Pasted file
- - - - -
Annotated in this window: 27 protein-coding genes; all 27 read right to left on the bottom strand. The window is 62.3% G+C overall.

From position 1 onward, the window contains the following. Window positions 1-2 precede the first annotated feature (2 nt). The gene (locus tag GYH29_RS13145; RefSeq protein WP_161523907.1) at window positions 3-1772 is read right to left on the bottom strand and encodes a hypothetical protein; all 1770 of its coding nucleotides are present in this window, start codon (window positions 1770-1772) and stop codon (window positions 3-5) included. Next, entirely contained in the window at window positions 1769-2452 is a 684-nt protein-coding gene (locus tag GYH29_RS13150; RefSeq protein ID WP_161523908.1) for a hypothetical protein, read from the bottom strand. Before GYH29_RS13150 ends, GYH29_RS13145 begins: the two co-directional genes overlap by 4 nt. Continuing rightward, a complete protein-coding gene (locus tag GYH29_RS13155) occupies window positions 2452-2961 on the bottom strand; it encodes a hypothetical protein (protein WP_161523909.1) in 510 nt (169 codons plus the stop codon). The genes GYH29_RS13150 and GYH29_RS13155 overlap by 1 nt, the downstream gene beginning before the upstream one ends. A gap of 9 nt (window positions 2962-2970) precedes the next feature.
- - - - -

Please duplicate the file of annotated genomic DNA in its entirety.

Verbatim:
Annotated in this window: 27 protein-coding genes; all 27 read right to left on the bottom strand. The window is 62.3% G+C overall.

From position 1 onward, the window contains the following. Window positions 1-2 precede the first annotated feature (2 nt). The gene (locus tag GYH29_RS13145; RefSeq protein WP_161523907.1) at window positions 3-1772 is read right to left on the bottom strand and encodes a hypothetical protein; all 1770 of its coding nucleotides are present in this window, start codon (window positions 1770-1772) and stop codon (window positions 3-5) included. Next, entirely contained in the window at window positions 1769-2452 is a 684-nt protein-coding gene (locus tag GYH29_RS13150; RefSeq protein ID WP_161523908.1) for a hypothetical protein, read from the bottom strand. Before GYH29_RS13150 ends, GYH29_RS13145 begins: the two co-directional genes overlap by 4 nt. Continuing rightward, a complete protein-coding gene (locus tag GYH29_RS13155) occupies window positions 2452-2961 on the bottom strand; it encodes a hypothetical protein (protein WP_161523909.1) in 510 nt (169 codons plus the stop codon). The genes GYH29_RS13150 and GYH29_RS13155 overlap by 1 nt, the downstream gene beginning before the upstream one ends. A gap of 9 nt (window positions 2962-2970) precedes the next feature.